"Flood and coastal flood watches, warnings and advisories are in effect over portions of the mid-Atlantic and Northeast states," the notice said.

Winter storm warnings and advisories remained in effect for parts of southwest Pennsylvania, western Maryland, West Virginia, eastern Tennessee, eastern Kentucky, and extreme western North Carolina. A further 2 to 4 inches of snow were expected in the mountains of West Virginia into western Maryland and southwestern Pennsylvania.

And dangerous surf condition were expected to continue from Florida to New England for the next couple of days, the NWS added.

Sandy caused waves up to two-stories high in the Great Lakes Tuesday, forcing massive cargo ships -- some longer than three football fields – to seek shelter.

"We don't stop for thunderstorms and flurries," said Glen Nekvasil, spokesman for the Lake Carriers' Association, which represents U.S.-flagged cargo ships on the Great Lakes. "The lakes don't have to be perfectly flat. It has to be a significant weather event for ships to go to anchor or stay in port. But this was just too much."

Subway tracks and commuter tunnels under New York City, which carry several million people a day, were under several feet of water. The lower half of Manhattan remained without power after a transformer explosion at a Con Edison substation Monday night.

Hit with a record storm surge of nearly 14 feet of water, New York City likely will struggle without subways for days, authorities said. Buses were operating on a limited basis.

Officials with New York's Metropolitan Transportation Authority said they would release a timetable of their recovery plans sometime on Wednesday.

Officials planned to reopen financial markets on Wednesday and on Broadway, most shows “will go on,” Charlotte St. Martin, executive director of The Broadway League, said in a statement on its website.

Two of the area's three major airports -- John F. Kennedy International in New York and Newark Liberty International -- planned to reopen with limited service on Wednesday.

New York's LaGuardia Airport was flooded and remained closed. Nearly 19,000 flights have been canceled since Sunday, according to flight tracking service FlightAware.com.

Sunday’s New York Marathon is still on, but weather.com pointed out that “flying in runners from out of town will be tricky, and there may not be a subway to get everyone to the starting line.”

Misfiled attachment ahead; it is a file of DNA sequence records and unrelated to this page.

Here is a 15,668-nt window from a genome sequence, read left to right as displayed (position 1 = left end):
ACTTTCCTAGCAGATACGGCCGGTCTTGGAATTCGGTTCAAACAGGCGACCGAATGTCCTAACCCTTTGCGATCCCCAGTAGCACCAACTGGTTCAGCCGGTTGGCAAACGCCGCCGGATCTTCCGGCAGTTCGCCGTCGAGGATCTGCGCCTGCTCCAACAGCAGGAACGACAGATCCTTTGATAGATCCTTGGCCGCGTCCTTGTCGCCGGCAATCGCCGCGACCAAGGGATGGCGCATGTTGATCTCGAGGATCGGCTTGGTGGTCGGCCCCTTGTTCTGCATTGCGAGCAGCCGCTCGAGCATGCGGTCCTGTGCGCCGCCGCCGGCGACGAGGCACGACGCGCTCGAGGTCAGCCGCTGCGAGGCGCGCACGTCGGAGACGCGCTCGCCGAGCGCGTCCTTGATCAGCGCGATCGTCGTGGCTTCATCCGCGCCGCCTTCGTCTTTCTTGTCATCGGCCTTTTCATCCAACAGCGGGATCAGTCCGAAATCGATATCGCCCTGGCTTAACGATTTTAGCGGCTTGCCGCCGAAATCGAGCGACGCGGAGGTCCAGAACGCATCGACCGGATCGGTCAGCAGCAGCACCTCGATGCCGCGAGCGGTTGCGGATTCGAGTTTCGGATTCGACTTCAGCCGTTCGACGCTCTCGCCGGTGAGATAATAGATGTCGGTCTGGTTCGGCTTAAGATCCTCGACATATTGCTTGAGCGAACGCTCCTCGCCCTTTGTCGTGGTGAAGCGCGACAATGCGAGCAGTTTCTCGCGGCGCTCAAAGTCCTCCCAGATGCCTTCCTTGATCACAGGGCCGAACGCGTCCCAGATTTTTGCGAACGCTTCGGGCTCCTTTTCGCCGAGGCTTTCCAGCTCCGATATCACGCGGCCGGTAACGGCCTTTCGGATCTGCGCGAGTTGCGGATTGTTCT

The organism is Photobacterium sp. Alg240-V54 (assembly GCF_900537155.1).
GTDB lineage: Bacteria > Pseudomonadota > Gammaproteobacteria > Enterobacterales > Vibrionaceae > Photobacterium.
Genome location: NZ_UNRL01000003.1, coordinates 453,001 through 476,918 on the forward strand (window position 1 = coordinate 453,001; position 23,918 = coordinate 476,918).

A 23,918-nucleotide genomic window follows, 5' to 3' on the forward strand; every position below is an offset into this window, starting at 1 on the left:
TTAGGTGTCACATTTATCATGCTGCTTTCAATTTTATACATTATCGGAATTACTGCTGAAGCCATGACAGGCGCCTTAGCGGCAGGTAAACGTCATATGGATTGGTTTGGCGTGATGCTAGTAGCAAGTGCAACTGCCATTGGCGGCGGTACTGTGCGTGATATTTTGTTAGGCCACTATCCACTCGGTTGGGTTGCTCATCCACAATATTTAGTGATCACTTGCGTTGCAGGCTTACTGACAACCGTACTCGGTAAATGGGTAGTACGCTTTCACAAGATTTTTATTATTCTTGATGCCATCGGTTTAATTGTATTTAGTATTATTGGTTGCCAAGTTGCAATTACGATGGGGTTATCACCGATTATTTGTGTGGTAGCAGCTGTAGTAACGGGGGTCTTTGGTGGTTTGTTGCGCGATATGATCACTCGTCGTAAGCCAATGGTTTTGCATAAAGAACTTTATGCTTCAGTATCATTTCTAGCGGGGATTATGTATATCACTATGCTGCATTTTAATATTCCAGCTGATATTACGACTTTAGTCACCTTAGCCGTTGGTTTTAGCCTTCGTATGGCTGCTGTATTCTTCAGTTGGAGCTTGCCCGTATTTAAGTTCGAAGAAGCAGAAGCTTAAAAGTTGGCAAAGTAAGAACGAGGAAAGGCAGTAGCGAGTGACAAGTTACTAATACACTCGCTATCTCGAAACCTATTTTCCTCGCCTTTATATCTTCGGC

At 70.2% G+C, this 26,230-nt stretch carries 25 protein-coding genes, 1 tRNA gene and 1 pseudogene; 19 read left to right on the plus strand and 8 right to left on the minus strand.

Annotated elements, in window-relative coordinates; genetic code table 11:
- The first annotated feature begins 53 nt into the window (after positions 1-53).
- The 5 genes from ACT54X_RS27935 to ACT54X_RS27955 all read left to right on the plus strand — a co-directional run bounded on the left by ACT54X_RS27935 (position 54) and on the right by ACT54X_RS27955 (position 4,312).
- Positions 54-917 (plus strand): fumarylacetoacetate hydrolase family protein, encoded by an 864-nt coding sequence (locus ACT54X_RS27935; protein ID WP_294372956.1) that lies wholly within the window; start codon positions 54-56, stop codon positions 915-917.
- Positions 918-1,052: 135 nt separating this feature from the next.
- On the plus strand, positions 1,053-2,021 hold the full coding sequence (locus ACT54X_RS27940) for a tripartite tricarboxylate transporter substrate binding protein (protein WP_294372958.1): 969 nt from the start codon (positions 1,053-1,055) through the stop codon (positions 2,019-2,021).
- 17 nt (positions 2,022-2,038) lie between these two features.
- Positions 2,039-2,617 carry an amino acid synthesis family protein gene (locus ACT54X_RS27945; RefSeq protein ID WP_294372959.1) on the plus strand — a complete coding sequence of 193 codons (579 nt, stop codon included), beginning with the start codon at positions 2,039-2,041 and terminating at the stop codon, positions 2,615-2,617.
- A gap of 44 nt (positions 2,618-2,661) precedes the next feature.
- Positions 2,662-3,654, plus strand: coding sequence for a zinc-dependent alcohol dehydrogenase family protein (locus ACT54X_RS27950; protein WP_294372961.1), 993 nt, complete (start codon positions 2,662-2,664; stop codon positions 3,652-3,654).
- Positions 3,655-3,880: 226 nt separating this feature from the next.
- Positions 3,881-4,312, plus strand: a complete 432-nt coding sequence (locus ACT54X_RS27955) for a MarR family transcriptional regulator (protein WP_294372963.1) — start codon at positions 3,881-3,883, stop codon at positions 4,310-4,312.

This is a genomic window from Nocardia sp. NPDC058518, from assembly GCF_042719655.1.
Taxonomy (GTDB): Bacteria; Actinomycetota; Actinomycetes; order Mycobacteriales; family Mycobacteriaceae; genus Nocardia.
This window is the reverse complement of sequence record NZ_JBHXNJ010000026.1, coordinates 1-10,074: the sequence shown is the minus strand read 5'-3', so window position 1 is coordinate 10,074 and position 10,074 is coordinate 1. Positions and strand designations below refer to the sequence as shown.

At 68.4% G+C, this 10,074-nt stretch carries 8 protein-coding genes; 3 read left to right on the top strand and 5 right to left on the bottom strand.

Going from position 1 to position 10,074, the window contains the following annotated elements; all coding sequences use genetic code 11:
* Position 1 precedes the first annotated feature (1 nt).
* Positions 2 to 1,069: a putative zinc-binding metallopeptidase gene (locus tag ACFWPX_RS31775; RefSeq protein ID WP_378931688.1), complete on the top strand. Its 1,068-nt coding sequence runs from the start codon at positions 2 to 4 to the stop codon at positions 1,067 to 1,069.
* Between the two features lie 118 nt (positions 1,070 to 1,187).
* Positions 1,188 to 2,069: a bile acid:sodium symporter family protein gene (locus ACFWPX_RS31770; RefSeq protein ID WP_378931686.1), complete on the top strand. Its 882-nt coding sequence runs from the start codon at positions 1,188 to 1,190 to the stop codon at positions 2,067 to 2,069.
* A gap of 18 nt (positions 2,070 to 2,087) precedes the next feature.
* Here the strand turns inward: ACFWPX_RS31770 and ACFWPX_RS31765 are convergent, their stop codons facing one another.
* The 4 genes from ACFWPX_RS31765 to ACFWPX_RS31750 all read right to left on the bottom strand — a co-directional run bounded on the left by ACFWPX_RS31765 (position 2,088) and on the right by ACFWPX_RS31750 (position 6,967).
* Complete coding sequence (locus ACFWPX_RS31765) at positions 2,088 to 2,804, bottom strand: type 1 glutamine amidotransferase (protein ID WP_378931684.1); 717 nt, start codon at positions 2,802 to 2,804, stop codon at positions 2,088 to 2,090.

Residents make their way through flood waters brought on by Hurricane Sandy in Little Ferry, New Jersey, October 30, 2012. Millions of people across the eastern United States awoke on Tuesday to scenes of destruction wrought by monster storm Sandy, which knocked out power to huge swathes of the nation's most densely populated region, swamped New York's subway system and submerged streets in Manhattan's financial district. REUTERS/Adam Hunger (UNITED STATES - Tags: DISASTER ENVIRONMENT)Adam Hunger / X01873

In New Jersey, Christie took a helicopter tour of the Jersey shore on Tuesday and saw boats adrift, boardwalks washed away, roads blocked by massive sand drifts and other destruction. He stopped in the badly damaged resort towns of Belmar and Avalon.

"I was just here walking this place this summer, and the fact that most of it is gone is just incredible," he said at one stop.

Christie said it could be seven to 10 days before power is restored statewide. He said residents could not yet return to homes on the shore's battered barrier islands.

Thousands of residents of Hoboken, N.J., just across the Hudson River from Manhattan, were stranded in their homes due to flooding, the mayor said.

Dawn Zimmer, mayor of Hoboken, said half the city remained flooded Tuesday night.

"We have, probably, about 20,000 people that still remain in their homes, and we're trying to put together an evacuation plan, get the equipment here," Zimmer told MSNBC TV.